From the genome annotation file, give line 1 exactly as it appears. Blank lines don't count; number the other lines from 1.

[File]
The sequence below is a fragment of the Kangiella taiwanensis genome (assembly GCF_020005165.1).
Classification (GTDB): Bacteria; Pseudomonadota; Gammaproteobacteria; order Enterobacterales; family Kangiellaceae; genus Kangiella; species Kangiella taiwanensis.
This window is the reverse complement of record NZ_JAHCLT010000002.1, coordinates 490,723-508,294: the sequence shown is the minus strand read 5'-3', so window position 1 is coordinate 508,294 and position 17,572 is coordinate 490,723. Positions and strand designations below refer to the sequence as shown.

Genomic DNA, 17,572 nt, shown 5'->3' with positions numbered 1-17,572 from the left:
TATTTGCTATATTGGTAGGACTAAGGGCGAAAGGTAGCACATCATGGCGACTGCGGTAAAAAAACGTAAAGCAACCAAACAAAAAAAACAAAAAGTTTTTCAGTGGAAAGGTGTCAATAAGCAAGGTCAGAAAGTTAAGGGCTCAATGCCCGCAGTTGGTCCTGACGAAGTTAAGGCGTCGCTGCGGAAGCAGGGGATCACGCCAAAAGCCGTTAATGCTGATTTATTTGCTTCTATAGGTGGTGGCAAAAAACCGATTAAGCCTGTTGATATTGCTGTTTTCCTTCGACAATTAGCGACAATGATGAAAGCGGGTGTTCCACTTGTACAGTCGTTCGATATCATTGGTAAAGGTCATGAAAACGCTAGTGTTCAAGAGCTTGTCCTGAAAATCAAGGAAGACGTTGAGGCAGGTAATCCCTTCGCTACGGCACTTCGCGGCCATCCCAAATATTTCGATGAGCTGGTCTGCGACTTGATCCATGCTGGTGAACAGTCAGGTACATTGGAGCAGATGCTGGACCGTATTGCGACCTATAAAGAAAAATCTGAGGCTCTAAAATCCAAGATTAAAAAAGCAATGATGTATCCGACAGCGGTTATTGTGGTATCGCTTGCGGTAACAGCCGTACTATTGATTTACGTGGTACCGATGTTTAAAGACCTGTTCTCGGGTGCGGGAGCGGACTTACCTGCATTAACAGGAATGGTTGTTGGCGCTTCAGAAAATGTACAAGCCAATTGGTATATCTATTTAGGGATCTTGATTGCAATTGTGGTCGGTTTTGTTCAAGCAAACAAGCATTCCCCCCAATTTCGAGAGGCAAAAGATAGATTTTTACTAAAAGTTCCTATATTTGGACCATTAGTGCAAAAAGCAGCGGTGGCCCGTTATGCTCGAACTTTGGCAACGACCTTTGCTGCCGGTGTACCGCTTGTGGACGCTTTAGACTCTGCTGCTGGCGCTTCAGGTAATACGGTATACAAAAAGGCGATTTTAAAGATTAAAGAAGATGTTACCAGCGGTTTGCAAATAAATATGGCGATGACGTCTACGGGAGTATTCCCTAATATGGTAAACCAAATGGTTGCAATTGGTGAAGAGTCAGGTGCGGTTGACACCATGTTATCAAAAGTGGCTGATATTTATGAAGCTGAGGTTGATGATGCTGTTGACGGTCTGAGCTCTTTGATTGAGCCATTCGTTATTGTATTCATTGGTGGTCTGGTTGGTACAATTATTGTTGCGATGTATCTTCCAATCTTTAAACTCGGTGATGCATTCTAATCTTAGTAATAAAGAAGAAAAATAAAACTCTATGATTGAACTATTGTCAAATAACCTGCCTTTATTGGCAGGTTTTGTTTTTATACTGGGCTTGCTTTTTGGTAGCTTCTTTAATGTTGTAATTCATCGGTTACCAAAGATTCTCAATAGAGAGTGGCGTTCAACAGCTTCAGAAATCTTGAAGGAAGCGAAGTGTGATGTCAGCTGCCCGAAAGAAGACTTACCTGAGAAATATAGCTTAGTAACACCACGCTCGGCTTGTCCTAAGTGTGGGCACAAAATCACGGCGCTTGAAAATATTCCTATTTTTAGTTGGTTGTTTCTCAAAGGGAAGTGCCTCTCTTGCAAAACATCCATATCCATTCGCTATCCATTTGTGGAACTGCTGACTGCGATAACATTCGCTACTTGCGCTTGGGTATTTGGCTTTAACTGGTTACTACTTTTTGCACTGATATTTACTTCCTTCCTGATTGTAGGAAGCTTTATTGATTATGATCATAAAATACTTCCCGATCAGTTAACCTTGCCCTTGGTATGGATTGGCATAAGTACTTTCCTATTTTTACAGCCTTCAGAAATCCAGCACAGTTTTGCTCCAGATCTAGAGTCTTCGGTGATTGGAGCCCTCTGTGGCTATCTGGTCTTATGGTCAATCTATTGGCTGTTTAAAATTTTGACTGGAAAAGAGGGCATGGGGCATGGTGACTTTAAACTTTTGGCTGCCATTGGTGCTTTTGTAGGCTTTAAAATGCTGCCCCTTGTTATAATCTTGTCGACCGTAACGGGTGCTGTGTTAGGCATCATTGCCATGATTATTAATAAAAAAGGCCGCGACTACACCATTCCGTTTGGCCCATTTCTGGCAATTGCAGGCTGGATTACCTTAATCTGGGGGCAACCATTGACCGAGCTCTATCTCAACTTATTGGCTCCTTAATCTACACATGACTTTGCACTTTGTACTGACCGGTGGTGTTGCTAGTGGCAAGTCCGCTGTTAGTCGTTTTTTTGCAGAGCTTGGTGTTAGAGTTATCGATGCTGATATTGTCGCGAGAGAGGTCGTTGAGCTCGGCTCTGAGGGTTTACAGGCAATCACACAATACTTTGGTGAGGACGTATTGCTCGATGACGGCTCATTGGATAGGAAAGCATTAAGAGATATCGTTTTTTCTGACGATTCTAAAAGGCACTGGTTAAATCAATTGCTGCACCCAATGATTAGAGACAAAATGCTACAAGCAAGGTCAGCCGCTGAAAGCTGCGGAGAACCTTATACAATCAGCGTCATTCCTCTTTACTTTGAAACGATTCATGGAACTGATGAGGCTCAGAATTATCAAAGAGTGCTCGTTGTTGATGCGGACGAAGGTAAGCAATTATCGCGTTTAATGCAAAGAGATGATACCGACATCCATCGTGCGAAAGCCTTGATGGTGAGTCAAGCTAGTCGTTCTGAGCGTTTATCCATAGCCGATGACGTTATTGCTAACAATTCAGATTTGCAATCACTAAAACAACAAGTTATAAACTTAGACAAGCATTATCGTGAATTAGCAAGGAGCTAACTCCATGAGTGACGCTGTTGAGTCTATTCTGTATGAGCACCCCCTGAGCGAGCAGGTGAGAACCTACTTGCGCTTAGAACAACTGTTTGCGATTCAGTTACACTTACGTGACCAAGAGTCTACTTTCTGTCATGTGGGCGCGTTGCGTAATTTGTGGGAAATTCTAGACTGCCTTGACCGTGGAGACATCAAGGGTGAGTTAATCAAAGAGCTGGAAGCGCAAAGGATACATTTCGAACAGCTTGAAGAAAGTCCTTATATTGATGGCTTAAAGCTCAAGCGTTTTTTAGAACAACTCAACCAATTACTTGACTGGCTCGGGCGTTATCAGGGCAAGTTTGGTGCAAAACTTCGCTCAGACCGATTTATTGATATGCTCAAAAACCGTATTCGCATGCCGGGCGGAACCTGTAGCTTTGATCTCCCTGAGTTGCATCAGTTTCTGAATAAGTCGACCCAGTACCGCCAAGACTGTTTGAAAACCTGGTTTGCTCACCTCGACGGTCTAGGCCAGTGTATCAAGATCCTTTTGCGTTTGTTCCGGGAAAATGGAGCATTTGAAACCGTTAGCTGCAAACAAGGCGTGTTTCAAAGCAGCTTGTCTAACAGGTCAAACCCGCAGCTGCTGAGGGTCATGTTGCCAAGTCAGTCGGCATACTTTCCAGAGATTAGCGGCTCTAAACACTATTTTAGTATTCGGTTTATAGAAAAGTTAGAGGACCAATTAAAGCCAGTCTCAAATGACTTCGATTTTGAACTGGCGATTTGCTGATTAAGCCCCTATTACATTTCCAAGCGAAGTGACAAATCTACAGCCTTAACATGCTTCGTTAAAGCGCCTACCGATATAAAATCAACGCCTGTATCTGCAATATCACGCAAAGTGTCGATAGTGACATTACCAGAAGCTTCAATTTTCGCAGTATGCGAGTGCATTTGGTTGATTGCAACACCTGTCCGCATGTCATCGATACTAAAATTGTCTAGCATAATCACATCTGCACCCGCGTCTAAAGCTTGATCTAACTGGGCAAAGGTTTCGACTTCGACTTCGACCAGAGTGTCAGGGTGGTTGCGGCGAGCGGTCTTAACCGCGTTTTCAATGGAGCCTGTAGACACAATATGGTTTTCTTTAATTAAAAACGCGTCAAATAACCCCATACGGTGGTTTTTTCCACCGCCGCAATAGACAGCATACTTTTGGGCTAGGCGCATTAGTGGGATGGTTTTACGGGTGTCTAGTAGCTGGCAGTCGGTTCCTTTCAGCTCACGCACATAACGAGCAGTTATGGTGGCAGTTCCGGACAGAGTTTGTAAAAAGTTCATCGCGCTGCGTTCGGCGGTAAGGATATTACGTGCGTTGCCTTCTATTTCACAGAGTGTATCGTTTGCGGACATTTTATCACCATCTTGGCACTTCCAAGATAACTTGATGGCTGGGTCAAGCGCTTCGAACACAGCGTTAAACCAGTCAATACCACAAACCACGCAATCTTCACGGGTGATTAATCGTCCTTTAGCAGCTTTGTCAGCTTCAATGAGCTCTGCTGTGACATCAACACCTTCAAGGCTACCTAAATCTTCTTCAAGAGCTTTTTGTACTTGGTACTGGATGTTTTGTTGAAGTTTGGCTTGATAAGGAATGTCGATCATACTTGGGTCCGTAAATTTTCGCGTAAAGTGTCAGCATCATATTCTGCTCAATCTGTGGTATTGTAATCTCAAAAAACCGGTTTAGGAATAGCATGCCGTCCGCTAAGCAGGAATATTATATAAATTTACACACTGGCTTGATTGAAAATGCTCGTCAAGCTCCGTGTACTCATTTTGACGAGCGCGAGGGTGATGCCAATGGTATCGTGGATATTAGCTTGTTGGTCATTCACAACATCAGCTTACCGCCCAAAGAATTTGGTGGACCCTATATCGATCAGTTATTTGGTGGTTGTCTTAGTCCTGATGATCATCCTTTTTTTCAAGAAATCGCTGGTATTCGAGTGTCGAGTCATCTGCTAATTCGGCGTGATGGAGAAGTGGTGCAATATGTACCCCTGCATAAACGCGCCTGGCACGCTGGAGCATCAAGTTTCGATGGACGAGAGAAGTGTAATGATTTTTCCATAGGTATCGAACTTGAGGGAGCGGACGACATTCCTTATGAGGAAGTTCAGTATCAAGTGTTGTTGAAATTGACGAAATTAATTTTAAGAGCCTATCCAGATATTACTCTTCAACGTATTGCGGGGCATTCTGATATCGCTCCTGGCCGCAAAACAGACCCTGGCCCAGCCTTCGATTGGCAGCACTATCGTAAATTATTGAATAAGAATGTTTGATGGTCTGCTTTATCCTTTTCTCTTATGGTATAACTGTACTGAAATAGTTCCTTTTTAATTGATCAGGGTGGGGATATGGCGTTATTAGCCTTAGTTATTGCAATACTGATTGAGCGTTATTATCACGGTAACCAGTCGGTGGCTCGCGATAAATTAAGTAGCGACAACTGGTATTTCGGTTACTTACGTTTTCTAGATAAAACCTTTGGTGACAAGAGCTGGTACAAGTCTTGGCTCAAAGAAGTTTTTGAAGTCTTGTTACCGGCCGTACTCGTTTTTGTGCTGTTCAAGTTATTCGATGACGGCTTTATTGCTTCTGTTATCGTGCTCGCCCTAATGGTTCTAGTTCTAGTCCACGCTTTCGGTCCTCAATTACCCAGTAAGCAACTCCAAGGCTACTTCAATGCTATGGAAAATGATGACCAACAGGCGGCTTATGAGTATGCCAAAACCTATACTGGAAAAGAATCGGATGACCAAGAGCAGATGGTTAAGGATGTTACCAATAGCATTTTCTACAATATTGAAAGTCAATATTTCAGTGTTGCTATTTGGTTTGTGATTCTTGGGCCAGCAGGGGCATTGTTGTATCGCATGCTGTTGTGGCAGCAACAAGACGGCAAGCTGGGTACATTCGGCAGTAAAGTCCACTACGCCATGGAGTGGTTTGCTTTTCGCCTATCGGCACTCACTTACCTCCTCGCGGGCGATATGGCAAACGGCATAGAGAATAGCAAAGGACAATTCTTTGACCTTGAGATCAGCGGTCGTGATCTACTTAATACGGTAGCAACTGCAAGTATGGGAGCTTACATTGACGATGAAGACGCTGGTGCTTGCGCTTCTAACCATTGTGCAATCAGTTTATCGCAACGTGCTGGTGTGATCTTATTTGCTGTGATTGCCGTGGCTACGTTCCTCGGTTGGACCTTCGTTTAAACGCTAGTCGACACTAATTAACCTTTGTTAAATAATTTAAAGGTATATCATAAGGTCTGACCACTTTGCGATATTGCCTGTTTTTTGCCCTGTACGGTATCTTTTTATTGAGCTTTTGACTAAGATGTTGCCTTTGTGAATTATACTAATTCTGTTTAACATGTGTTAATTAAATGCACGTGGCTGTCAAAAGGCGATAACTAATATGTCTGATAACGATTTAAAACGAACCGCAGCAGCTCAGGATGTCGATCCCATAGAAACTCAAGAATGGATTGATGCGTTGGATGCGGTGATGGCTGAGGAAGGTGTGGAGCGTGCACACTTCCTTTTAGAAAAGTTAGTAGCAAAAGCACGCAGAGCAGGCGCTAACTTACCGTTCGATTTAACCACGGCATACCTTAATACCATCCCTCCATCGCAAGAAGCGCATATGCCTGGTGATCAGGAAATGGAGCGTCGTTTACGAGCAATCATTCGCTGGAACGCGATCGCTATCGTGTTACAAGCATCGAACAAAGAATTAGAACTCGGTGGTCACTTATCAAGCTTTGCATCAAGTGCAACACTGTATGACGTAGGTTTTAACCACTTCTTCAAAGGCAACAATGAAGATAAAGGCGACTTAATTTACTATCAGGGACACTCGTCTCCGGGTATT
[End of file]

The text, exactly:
The sequence below is a fragment of the Kangiella taiwanensis genome (assembly GCF_020005165.1).